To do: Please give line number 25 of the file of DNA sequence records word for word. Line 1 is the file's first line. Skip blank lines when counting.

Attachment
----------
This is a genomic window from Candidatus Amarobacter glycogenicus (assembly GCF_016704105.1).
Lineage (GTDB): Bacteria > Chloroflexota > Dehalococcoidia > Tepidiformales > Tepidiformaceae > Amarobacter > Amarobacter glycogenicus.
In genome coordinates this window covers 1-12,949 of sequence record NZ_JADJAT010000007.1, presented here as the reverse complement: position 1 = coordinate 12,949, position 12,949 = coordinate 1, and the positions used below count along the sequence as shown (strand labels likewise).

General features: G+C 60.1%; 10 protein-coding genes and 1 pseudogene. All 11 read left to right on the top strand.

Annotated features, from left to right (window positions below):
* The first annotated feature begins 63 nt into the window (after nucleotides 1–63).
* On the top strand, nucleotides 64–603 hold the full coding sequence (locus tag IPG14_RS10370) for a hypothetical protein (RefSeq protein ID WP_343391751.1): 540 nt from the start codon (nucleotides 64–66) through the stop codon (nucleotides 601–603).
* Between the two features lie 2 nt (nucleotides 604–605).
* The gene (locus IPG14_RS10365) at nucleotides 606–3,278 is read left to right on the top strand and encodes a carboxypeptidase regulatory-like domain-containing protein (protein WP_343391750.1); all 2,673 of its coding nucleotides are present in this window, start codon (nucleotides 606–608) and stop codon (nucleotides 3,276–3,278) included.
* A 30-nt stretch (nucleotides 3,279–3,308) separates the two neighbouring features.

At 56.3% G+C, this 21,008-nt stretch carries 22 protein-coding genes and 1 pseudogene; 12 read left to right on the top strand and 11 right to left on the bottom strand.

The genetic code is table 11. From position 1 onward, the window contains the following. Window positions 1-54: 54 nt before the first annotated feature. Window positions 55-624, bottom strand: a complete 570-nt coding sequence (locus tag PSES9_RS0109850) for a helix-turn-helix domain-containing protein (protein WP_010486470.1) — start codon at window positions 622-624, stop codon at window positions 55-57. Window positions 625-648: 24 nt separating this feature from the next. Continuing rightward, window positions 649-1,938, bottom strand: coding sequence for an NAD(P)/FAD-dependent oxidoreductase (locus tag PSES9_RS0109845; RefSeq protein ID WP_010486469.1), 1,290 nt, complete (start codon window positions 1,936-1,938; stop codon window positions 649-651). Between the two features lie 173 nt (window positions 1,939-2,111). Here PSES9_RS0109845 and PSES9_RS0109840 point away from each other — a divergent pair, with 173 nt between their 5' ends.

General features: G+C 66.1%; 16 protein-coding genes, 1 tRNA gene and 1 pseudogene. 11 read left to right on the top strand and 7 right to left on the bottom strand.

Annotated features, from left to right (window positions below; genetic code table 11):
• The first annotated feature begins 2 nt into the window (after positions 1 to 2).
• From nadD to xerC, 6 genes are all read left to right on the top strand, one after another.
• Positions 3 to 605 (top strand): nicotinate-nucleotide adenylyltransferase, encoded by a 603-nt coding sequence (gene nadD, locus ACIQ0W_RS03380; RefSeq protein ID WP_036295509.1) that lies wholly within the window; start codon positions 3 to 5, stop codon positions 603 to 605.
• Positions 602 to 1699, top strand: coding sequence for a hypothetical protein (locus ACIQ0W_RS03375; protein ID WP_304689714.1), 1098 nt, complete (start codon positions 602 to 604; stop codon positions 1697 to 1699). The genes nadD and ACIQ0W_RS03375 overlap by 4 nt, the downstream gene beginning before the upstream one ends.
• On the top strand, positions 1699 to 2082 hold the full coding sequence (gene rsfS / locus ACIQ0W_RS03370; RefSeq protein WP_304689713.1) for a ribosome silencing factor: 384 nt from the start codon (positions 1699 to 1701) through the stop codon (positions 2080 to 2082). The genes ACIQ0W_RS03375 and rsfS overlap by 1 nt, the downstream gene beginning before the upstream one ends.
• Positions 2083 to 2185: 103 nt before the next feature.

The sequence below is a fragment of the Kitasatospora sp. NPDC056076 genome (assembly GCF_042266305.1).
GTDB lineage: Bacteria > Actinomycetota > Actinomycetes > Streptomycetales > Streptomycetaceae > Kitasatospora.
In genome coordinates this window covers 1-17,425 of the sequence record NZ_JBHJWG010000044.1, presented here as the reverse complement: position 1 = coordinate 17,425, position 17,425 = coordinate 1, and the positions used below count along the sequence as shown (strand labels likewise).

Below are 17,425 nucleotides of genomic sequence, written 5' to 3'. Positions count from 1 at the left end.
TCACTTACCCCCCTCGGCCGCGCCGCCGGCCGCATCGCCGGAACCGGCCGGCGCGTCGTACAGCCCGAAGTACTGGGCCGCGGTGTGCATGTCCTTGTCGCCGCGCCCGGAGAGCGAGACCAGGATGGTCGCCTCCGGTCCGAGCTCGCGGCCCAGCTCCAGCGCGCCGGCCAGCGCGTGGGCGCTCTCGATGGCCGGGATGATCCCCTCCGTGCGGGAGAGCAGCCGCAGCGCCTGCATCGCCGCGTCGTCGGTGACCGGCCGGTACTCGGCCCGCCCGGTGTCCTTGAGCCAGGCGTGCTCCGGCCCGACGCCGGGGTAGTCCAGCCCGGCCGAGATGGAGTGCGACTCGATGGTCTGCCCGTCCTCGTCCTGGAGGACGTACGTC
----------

TCACTTACCCCCCTCGGCCGCGCCGCCGGCCGCATCGCCGGAACCGGCCGGCGCGTCGTACAGCCCGAAGTACTGGGCCGCGGTGTGCATGTCCTTGTCGCCGCGCCCGGAGAGCGAGACCAGGATGGTCGCCTCCGGTCCGAGCTCGCGGCCCAGCTCCAGCGCGCCGGCCAGCGCGTGGGCGCTCTCGATGGCCGGGATGATCCCCTCCGTGCGGGAGAGCAGCCGCAGCGCCTGCATCGCCGCGTCGTCGGTGACCGGCCGGTACTCGGCCCGCCCGGTGTCCTTGAGCCAGGCGTGCTCCGGCCCGACGCCGGGGTAGTCCAGCCCGGCCGAGATGGAGTGCGACTCGATGGTCTGCCCGTCCTCGTCCTGGAGGACGTACGTC